Strange Foods Pt.1: Salmiakki

Another quick intro about my palette before I go on.

I eat everything.

Well mostly everything. Even the most traveled palate has something they don't enjoy. For Sonny, from Best Food Review Show, it's cucumbers. For Andrew Zimmerman from Bizarre foods, it's Durian.

For my own personal list:
- liverspread
- arugula
- and the newest addition apparently being Nordic licorice.

Image result for dutch salted licorice
I got mine at World Market, but you can snag it here. 

My journey to this awful experience began with my sister Jaxx. The conversation went something like this.

Me: You told me Kat was Swedish so I asked her if she ever tried Surstromming.

Jaxx: Don't know what that is but tell her to give you some black licorice.

Me: I've always wanted to try it, it's probably not that bad. Plus you're a picky eater so you don't know shit.

- - -

Me: Kat, Jaxx told me to tell you to give me some licorice.

Kat: Oh, she's trying to trick you.

Me: Nah, I'm genuinely curious, I'm sure it can't be that bad.

- - -

The treat looks unassuming enough, just a black circle dusted with double salt. It has a rich earthy charcoal color, and a slight smell of anise. First thought in my mind — if I can handle a licorice Jelly Belly, I can handle this. 

And yea, of course I handled it.

Handled it badly.

In the 25 years of my existence, I never got the term "acquired taste". Most of the so called weird food did nothing to phase me, even the food's I hated I could chew and swallow and forget.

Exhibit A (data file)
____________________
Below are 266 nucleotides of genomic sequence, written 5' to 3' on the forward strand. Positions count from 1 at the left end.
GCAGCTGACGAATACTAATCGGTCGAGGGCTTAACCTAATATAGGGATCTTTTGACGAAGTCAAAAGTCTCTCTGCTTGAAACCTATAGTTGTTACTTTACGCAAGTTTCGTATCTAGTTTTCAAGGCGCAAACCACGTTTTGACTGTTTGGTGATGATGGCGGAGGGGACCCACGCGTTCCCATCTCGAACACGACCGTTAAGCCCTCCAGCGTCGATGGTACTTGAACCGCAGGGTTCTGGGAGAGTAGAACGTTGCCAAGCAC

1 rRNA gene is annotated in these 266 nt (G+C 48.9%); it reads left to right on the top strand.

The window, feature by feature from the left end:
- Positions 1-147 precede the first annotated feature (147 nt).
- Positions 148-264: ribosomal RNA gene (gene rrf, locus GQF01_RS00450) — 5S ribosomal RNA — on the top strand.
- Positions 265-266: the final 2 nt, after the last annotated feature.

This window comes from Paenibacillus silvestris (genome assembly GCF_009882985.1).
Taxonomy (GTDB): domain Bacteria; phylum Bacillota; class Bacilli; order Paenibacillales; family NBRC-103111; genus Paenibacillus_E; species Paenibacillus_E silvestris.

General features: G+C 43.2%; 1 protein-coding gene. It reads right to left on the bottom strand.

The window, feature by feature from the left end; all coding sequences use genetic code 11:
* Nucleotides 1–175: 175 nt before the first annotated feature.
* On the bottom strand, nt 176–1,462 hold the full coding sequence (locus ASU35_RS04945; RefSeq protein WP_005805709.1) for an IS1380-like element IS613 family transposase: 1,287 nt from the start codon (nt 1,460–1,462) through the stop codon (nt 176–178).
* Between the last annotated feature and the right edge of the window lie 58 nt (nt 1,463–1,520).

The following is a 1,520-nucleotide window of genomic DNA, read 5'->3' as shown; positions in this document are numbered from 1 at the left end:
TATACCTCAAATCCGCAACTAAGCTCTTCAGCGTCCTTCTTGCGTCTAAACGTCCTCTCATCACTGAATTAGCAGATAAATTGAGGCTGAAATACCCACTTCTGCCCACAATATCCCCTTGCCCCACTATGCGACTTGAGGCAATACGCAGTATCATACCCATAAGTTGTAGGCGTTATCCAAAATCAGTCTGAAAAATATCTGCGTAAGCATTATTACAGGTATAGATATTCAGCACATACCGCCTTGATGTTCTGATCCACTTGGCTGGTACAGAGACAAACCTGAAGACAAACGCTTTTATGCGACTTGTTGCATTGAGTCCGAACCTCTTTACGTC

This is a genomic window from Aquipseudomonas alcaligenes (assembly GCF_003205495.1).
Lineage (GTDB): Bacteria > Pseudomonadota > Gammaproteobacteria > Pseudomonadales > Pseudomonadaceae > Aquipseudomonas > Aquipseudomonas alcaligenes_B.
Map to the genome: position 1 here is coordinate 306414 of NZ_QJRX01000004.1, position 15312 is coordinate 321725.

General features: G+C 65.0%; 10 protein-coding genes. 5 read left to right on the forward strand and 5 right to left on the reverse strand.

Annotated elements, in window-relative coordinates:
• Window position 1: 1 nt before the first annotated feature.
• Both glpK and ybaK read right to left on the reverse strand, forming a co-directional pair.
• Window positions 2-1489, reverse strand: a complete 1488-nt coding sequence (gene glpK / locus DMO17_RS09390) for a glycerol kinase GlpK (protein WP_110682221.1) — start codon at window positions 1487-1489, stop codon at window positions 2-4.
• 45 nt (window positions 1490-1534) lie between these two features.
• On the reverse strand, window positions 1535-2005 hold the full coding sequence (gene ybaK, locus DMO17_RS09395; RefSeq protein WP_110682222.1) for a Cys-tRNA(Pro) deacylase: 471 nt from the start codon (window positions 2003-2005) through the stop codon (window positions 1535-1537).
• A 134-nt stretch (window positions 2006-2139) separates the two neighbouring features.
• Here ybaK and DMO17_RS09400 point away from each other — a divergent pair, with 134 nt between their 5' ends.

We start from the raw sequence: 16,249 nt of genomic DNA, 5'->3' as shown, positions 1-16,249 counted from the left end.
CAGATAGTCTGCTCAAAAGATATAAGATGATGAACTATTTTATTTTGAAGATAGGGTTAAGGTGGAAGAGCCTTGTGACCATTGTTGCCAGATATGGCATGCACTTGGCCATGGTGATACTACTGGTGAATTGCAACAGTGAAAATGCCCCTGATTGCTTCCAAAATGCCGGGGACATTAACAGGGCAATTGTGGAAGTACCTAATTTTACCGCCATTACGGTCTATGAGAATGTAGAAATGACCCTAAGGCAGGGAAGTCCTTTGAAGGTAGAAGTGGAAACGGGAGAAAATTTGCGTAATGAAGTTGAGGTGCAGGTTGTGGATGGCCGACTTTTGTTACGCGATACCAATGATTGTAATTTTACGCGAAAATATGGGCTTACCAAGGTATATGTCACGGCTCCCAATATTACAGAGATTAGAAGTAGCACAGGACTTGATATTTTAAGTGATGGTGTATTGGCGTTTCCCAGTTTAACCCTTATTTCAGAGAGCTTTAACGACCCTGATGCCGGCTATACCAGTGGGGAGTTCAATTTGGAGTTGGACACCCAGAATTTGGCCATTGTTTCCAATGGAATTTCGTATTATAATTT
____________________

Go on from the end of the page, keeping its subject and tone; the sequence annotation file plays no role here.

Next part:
I honestly thought Kat was pulling my leg, I thought it was some weird Swedish joke they played on dumb Americans because that shit that I just put in my mouth could not have been edible in the slightest.

The astringent taste automatically made my mouth water and I thought, maybe it's like a Warhead, maybe if I keep sucking it will get more bearable. The candy made it taste like I put floor cleaner in my mouth, like whatever I just placed on my tongue should not be made for consumption.

I tried to bite it, but the gelatin just got stuck between my molars, leaving licorice residue that I had to wash down with some other unoffensive food.

Kat was screwing with me right? She couldn't like this stuff, no one could.

I gave her the full bag next morning, admitting defeat beneath my disgust.

She laughed and popped the salty abomination in her mouth, happy to start off her morning with a snack she was familiar with.

Like most foods, the origin of black licorice is a little shaky, but it was thought to come from cough medicine. To make it psychologically easier on the children, they began selling Salmiakki in the pharmacy and the popularity just shot up.

Even though I'm talking mad shit right now, I'm never going to make fun of someone liking what they like (except if you eat steak well-done). It's cute and refreshing to see someone enjoying something that times them to their childhood, something that only the people they grew up with seemed to enjoy. It's like stinky tofu in Taiwan, natto in Japan, or balut in the Philippines.

We always have that one food that most of the world thinks it should not be eaten, and in the Nordic countries, it salted licorice.

Will I give it another chance?

Of course I will.

Mama didn't raise no quitter but sometimes I think she raised an idiot.


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